Alphonsi wants to be a role model – just like her teacher

Maggie Alphonsi knows from personal experience how important it is for young girls to have role models in their lives. Without hers, she would never have become the inspiration for the latest generation looking for fulfilment in sport. Never in a million years.

Alphonsi’s cv just oozes with enviable citations: a member of England’s Rugby World Cup-winning team in 2014, which led to the Team of the Year title at the BBC Sports Personality Awards; player of the tournament at the 2006 World Cup; 74 caps for her country, during which she scored 24 tries; and an integral part of ITV’s rugby coverage for the men’s World Cup and Six Nations Championship. Oh, and she also has an MBE.

But the 32 year old was not always a trailblazer, and at one time in her teens certainly did not look destined to be someone to whom today’s up-and-coming sportswomen can aspire.

Bought up by a single parent on a council estate in Edmonton, north London, Alphonsi readily admits she behaved badly at school and regularly played truant. She rebelled at secondary school, badly enough to risk expulsion. It was only when she was given a PE ban did the sports-mad teenager evaluate her behaviour.

“Growing up, I didn’t have role models,” she explained. “People around me didn’t have much ambition. They didn’t have jobs, they didn’t want to go to school. I loved sport at school, I was captain of a few teams, so I reacted badly to being banned from doing games.

“But then one day I saw my PE teacher, Lisa Burgess, with a black eye. I said, ‘Miss, what is it you do?’ And she explained she played rugby for Saracens and Wales and told me I should give it a go. I was 14, 5ft 3 and weighed around 70kg [about 11 stones], much like I am now, and it suited me. I was in an environment where you were encouraged to be competitive, aggressive and physical, and I flourished.”

Playing at Saracens, Alphonsi attracted the attention of the GB Touch Rugby team and soon received her first international call-up. But she was to discover first-hand that the route to playing professional rugby as a woman was far from easy: she needed £2,000 for a trip to Australia.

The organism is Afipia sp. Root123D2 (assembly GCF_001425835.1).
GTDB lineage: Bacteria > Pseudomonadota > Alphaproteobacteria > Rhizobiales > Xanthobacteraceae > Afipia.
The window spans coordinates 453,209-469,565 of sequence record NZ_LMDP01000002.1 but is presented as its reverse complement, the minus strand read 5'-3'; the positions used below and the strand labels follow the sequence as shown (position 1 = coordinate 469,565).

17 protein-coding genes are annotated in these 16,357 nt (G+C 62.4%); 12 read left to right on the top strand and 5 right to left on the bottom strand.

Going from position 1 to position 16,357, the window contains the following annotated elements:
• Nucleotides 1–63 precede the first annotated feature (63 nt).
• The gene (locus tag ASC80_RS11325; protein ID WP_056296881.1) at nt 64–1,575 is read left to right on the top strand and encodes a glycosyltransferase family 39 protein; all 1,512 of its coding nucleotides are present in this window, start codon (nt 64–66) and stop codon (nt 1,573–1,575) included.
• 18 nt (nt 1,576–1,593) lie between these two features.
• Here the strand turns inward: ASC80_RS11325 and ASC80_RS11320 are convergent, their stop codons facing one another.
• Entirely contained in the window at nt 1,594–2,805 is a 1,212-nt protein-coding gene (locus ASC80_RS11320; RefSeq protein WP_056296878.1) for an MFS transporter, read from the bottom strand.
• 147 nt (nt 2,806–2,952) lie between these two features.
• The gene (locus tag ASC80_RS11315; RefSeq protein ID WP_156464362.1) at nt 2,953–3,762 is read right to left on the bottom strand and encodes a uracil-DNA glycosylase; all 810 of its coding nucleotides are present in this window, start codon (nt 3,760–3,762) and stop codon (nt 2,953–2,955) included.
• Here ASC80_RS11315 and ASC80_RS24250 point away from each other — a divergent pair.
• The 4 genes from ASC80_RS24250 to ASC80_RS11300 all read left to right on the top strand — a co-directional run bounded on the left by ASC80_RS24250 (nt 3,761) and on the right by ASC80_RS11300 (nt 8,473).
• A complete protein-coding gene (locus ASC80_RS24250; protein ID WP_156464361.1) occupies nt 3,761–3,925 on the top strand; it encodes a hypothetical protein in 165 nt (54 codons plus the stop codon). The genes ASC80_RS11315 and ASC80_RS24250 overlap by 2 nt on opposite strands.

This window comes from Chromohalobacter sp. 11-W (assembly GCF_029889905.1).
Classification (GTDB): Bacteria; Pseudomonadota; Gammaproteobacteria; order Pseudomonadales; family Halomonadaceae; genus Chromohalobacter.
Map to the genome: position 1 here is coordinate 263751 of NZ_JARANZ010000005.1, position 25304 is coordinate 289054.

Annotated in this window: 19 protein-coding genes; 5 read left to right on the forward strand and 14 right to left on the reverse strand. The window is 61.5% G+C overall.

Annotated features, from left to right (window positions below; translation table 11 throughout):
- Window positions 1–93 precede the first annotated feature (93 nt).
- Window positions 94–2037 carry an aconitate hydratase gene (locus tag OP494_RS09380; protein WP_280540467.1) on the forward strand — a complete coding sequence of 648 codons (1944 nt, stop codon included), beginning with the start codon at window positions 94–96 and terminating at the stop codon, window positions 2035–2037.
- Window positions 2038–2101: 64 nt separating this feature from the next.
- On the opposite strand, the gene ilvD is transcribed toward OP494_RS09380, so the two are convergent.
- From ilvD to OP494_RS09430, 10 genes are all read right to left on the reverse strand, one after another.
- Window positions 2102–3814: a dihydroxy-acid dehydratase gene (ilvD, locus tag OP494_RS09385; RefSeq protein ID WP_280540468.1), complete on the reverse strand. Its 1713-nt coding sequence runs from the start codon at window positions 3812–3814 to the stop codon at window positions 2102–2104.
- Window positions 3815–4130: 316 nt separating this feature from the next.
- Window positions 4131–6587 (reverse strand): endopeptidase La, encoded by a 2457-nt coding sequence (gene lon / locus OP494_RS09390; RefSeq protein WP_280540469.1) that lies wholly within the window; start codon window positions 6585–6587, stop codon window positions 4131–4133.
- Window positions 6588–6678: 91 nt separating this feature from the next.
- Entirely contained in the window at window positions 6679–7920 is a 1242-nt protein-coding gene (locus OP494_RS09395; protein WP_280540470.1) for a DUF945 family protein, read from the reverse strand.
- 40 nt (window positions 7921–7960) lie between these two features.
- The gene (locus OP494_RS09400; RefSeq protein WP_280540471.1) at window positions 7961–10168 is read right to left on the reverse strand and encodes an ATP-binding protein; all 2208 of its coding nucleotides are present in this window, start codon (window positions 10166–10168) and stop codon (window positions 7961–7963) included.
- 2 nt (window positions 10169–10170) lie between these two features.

She recalled: “I asked my head of year, ‘Can you help?’ She said yes. They gave me a bucket and made me stand every day in assembly raising money. I raised £500 and then the teachers doubled it. They started doing fundraising activities, too, and I was off to Australia. We didn’t do very well – I didn’t tell my teachers that! But I came back with the goal of playing for England. I wanted people to know my name and to inspire others.”

That she managed it is undisputed. Alphonsi made her England debut in 2003 against USA and played in her first World Cup in 2006 when England lost in the final to New Zealand 25-10. Alphonsi was devastated. But a call from the IRB was some consolation: she was invited to their annual awards dinner where she won Best Player.

Now her ambition shifted upwards. She wanted to be a world champion. Unhappily, the 2010 final was a repeat of the heartache suffered in 2006. This time a last-gasp penalty saw the reigning world champions beat England 13-10 on home soil and left Alphonsi contemplating retirement. “I had let my family and friends down. I asked myself, ‘What do I do? Do I retire?’” she said.

“But there were personal achievements. I won the Sunday Times Sportswoman of the Year award, and for the first and only time in my life beat the likes of Jess Ennis-Hill and Becky Adlington! I was also asked to be an ambassador for the 2015 Rugby World Cup. To be considered as a figurehead for such an iconic event was very special. And I received my MBE in 2011, too. Those personal achievements were fantastic, but I still wanted to be world champion.” That dream came true in 2014. After 11 years of hard work, Alphonsi lifted the World Cup in Paris when England beat Canada 21-9.

After retiring from rugby, Alphonsi set her sights on the Olympic Games, where she wanted to represent Great Britain in the shot in Rio. “I did it before rugby so thought I’d give it a go. But I came up short, I was much smaller than the competition,” she explained. “It wasn’t about quitting, but about reassessing your life ambitions.”

Alphonsi became the first female rugby pundit when she joined ITV for their coverage of the (men’s) World Cup in 2015 and starred in a series Samsung advertisements with Jack Whitehall. Her playing credentials are more than enough to qualify her for the role, and she is well aware that in front of the cameras she is also representing women in sport. That she has reached that far shows what it is possible for women to achieve, and that is not something Alphonsi takes lightly.

“Life is measured by the impact you have on other people,” she said. “It’s about who you want to inspire, who you can be a role model for. One voice can have a major impact. So you have to ask yourself, ‘What can you do to inspire others?’”

ABOUT THE AUTHOR

Laura Winter is a sports journalist, presenter and event host. She worked in sports communications for the International Rowing Federation for two years, before working and training as a journalist in Gloucestershire, covering a variety of sports including rugby, boxing, football, and triathlon. She then turned freelance at the end of 2014 and is part of the team who founded Voxwomen, a women’s cycling show that seeks to give the female elite peloton the coverage they deserve. Laura’s latest articles.

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